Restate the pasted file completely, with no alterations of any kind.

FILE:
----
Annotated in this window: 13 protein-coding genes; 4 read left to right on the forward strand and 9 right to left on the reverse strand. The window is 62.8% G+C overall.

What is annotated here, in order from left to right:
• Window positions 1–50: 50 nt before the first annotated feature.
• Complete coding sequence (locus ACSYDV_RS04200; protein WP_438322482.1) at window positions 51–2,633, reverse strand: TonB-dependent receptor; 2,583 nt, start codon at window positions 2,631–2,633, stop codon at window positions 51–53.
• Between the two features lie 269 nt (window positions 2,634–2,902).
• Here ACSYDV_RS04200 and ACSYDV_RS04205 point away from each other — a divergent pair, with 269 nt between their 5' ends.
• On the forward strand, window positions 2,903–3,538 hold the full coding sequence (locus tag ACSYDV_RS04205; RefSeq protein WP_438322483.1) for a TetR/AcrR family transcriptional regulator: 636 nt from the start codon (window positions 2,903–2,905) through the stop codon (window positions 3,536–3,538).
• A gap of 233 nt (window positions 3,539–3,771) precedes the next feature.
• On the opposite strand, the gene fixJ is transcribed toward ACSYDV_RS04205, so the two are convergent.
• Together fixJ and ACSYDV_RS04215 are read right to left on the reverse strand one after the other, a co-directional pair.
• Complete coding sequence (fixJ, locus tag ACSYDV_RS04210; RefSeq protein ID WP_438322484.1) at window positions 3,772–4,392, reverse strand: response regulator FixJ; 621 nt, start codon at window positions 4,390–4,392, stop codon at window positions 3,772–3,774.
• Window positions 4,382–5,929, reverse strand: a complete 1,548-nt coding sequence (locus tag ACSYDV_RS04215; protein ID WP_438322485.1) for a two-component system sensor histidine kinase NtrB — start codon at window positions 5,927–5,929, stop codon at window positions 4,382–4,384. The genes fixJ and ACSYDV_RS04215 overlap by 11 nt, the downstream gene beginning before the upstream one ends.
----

Annotated in this window: 13 protein-coding genes; 4 read left to right on the forward strand and 9 right to left on the reverse strand. The window is 62.8% G+C overall.

What is annotated here, in order from left to right:
• Window positions 1–50: 50 nt before the first annotated feature.
• Complete coding sequence (locus ACSYDV_RS04200; protein WP_438322482.1) at window positions 51–2,633, reverse strand: TonB-dependent receptor; 2,583 nt, start codon at window positions 2,631–2,633, stop codon at window positions 51–53.
• Between the two features lie 269 nt (window positions 2,634–2,902).
• Here ACSYDV_RS04200 and ACSYDV_RS04205 point away from each other — a divergent pair, with 269 nt between their 5' ends.
• On the forward strand, window positions 2,903–3,538 hold the full coding sequence (locus tag ACSYDV_RS04205; RefSeq protein WP_438322483.1) for a TetR/AcrR family transcriptional regulator: 636 nt from the start codon (window positions 2,903–2,905) through the stop codon (window positions 3,536–3,538).
• A gap of 233 nt (window positions 3,539–3,771) precedes the next feature.
• On the opposite strand, the gene fixJ is transcribed toward ACSYDV_RS04205, so the two are convergent.
• Together fixJ and ACSYDV_RS04215 are read right to left on the reverse strand one after the other, a co-directional pair.
• Complete coding sequence (fixJ, locus tag ACSYDV_RS04210; RefSeq protein ID WP_438322484.1) at window positions 3,772–4,392, reverse strand: response regulator FixJ; 621 nt, start codon at window positions 4,390–4,392, stop codon at window positions 3,772–3,774.
• Window positions 4,382–5,929, reverse strand: a complete 1,548-nt coding sequence (locus tag ACSYDV_RS04215; protein ID WP_438322485.1) for a two-component system sensor histidine kinase NtrB — start codon at window positions 5,927–5,929, stop codon at window positions 4,382–4,384. The genes fixJ and ACSYDV_RS04215 overlap by 11 nt, the downstream gene beginning before the upstream one ends.